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Skeletal Radiology

, Volume 45, Issue 10, pp 1365–1373 | Cite as

Desmoid fibromatosis: MRI features of response to systemic therapy

  • Pooja J. Sheth
  • Spencer del Moral
  • Breelyn A. Wilky
  • Jonathan C. Trent
  • Jonathan Cohen
  • Andrew E. Rosenberg
  • H. Thomas Temple
  • Ty K. Subhawong
Scientific Article

Abstract

Objective

Imaging criteria for measuring the response of desmoid fibromatosis to systemic therapy are not well established. We evaluated a series of patients with desmoids who underwent systemic therapy to document magnetic resonance imaging (MRI) features associated with a positive clinical response.

Materials and methods

This Institutional Review Board-approved retrospective study included 23 patients (mean age 40.5) with 29 extra-abdominal tumors. Therapeutic regimens included cytotoxic chemotherapy (n = 19), targeted therapy (n = 3), and nonsteroid anti-inflammatory drugs (NSAIDS; n = 1). Clinical effects were categorized as progressive disease, stable, or partial response. Maximum tumor dimension (Dmax), approximate tumor volume (VTumor), and quantitative tumor T2 hyperintensity and contrast enhancement (relative to muscle) for pre- and post-treatment MRIs were compared.

Results

Three lesions progressed, 5 lesions were stable, whereas 21 showed a clinical response. Dmax decreased more in responders (mean −11.0 %) than in stable/progressive lesions (mean −3.6 and 0 % respectively, p = 0.28, ANOVA); by Response Evaluation Criteria in Solid Tumors (RECIST 1.1) 27 out of 29 lesions were “stable,” including the 3 progressive lesions. In responders, VTumor change averaged −29.4 %, but −19.2 % and +32.5 % in stable and progressive lesions respectively (p = 0.002, ANOVA); by 3D criteria 14 out of 29 lesions showed a partial response. T2 hyperintensity decreased by 50–54 % in partial response/stable disease, but only by 10 % in progressive lesions (p = 0.049, t test). Changes in contrast enhancement ranged from −23 % to 0 %, but were not statistically significant among response groups (p = 0.37). Change in T2 hyperintensity showed a positive correlation with volumetric change (r = 0.40).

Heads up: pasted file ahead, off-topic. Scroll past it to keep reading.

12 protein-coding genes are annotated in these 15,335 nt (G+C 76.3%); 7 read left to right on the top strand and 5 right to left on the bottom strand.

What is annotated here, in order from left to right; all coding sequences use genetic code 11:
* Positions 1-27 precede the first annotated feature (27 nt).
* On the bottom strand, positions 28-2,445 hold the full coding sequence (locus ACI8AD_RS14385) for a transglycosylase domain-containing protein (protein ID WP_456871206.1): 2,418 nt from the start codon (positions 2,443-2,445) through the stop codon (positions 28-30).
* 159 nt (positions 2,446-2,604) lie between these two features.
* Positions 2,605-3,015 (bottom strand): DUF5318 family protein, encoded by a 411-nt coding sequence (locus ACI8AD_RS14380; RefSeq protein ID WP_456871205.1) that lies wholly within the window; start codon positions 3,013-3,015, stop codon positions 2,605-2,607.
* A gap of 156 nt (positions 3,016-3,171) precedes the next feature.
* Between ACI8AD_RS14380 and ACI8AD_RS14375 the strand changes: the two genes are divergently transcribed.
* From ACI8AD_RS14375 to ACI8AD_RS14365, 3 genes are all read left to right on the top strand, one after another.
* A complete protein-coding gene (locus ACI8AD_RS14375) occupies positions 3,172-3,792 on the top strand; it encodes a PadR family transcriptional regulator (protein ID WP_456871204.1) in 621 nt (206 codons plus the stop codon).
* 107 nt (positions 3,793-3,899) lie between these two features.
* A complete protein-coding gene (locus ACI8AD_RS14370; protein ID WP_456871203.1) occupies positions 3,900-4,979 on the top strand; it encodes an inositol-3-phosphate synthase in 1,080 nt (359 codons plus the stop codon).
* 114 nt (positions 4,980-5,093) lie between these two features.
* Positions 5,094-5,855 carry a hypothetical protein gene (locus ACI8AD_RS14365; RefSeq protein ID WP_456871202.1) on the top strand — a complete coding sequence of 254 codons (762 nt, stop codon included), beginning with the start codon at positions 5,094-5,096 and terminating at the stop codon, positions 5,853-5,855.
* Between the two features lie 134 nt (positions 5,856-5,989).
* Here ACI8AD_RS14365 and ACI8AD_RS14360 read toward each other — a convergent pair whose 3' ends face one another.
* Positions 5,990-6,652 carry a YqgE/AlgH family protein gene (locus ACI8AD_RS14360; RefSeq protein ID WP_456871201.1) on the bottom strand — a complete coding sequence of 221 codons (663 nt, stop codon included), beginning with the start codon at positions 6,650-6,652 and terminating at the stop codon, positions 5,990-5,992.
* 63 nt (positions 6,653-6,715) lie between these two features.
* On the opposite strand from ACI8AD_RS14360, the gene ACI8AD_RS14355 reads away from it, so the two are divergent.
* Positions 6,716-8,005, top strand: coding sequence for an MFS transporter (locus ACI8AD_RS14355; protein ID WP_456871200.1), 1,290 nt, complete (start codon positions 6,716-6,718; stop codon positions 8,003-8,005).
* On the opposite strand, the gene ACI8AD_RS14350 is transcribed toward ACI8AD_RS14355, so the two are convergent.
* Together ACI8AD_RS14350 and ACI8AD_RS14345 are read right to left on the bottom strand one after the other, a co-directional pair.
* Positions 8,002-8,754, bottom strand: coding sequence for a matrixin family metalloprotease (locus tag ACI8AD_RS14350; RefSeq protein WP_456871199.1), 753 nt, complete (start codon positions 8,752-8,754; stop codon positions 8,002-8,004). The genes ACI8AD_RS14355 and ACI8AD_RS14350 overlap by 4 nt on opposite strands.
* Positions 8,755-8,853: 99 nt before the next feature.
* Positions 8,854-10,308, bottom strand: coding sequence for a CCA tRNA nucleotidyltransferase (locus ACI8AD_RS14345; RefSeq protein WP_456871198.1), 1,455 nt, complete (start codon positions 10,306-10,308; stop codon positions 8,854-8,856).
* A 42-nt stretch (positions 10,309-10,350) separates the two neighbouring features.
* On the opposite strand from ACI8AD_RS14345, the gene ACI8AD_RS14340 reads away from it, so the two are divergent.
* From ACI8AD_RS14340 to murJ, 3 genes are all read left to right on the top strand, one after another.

Conclusion

Decreases in volume and T2 hyperintensity reflect the positive response of desmoid fibromatosis to systemic therapy; RECIST 1.1 criteria are not sensitive to clinically determined tumor response.

Keywords

Desmoid fibromatosis MRI Response criteria 3D Extra-abdominal Systemic therapy 

Notes

Authors’ roles

Pooja J. Sheth: data collection, manuscript writing, and editing; Spencer del Moral: data collection; Breelyn A. Wilky: consulting oncologist, assisted with study design; Jonathan C. Trent: consulting oncologist, editing, provided patients for review, assisted with study design; Jonathan Cohen: consulting oncologist, editing, provided patients for review; Andrew E. Rosenberg: consulting pathologist, editing, assisted with study design; H. Thomas Temple: consulting surgeon, editing, materials/methods development; Ty K. Subhawong: primary investigator, manuscript writing and editing, developed study design.

Compliance with ethical standards

Conflicts of interest

The authors declare that they have no conflicts of interest.

Ethical approval

All procedures performed in studies involving human participants were in accordance with the ethical standards of the institutional and/or national research committee and with the 1964 Declaration of Helsinki and its later amendments or comparable ethical standards.

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Copyright information

© ISS 2016

Authors and Affiliations

  • Pooja J. Sheth
    • 1
  • Spencer del Moral
    • 2
  • Breelyn A. Wilky
    • 2
  • Jonathan C. Trent
    • 2
  • Jonathan Cohen
    • 3
  • Andrew E. Rosenberg
    • 4
  • H. Thomas Temple
    • 5
  • Ty K. Subhawong
    • 1
  1. 1.Department of RadiologyUniversity of Miami Miller School of Medicine/Jackson Memorial HospitalMiamiUSA
  2. 2.Division of Hematology/Oncology, Department of MedicineUniversity of Miami Miller School of Medicine/Sylvester Comprehensive Cancer CenterMiamiUSA
  3. 3.Oncology and Radiation AssociatesMiamiUSA
  4. 4.Department of PathologyUniversity of Miami Miller School of MedicineMiamiUSA
  5. 5.Center for Orthopedic InnovationsMiamiUSA

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